And finally, if such a determined - and organised - clutch of geeks and hacks struggle to turn their ripples and wavelets into one impressive giant roller, this revolution is going to struggle to capture the imagination of the masses."
My biggest concern about Wave was the important matter of critical mass, and this is something the review hints at too. A tool like Wave is only ever going to take off if large numbers of people buy into it; if your organisation suddenly dumps all existing communication and collaboration tools in favour of Wave. It's difficult to see that happening any time soon...

Thursday, 8 October 2009

AJAX content made discoverable...soon

I follow the Official Google Webmaster Central Blog. It can be an interesting read at times, but on other occasions it provides humdrum information on how best to optimise a website, or answers questions which most of us know the answers to already (e.g. recently we had, 'Does page metadata influence Google page rankings?'). However, the latest posting is one of the exceptions. Google have just announced that they are proposing a new standard to make AJAX-based websites indexable and, by extension, discoverable to users. Good ho!

The advent of Web 2.0 has brought about a huge increase in interactive websites and dynamic page content, much of which has been delivered using AJAX ('Asynchronous JavaScript and XML', not a popular household cleaner!). AJAX is great and furnished me with my iGoogle page years ago; but increasingly websites use it to deliver page content which might otherwise be delivered using static web pages in XHTML. This presents a big problem for search engines because AJAX is currently un-indexable (if this is a word!) and a lot of content is therefore invisible to all search engines. Indeed, the latest web design mantra has been "don't publish in AJAX if you want your website to be visible". (There are also accessibility and usability issues, but these are an aside for this posting...)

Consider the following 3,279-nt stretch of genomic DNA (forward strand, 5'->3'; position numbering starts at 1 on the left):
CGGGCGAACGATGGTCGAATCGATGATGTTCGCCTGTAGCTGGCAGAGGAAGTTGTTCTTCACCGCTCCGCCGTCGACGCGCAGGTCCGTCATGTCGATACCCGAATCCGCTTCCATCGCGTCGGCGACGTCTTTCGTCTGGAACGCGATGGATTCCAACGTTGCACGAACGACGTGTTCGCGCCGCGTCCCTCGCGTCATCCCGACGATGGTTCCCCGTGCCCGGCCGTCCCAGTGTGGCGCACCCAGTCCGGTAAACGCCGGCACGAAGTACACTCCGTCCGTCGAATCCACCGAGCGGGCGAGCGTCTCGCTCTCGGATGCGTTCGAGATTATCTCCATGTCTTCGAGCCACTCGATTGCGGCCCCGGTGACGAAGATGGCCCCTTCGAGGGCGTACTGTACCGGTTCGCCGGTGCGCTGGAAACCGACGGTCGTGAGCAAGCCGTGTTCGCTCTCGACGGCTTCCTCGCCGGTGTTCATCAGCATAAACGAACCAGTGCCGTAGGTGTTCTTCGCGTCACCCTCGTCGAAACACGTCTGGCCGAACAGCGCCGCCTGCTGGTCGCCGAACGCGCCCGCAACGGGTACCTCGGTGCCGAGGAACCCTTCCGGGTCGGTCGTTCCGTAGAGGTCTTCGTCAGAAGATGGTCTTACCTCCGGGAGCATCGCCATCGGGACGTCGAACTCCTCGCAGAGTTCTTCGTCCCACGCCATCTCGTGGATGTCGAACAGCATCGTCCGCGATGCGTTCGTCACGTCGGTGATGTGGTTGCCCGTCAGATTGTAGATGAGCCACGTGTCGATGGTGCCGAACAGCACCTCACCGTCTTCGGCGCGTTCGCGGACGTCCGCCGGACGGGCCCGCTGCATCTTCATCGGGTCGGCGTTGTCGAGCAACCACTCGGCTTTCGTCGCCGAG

The Webmaster Blog summarises:
"While AJAX-based websites are popular with users, search engines traditionally are not able to access any of the content on them. The last time we checked, almost 70% of the websites we know about use JavaScript in some form or another. Of course, most of that JavaScript is not AJAX, but the better that search engines could crawl and index AJAX, the more that developers could add richer features to their websites and still show up in search engines."
Google's proposal involves shifting the responsibility of indexing the website to the administrator/webmaster of the website, whose responsibility it would be to set up a headless browser on the web server. (A headless browser is essentially a browser without a user interface; a piece of software that can access web documents but does not deliver them to human users). The headless browser would then be used to programmatically access the AJAX website on the server and provide an HTML 'snap shot' to search engines when they request it - which is a clever idea. The crux of Google's proposal is a suite of URL protocols. These would control when the search engine knows to request the headless browser information (i.e. HTML snapshot) and which URL to reveal to human users.

It's good that Google are taking the initiative; my only concern is that they start trying to re-write standards, as they have a little with RDFa. Their slides are below - enjoy!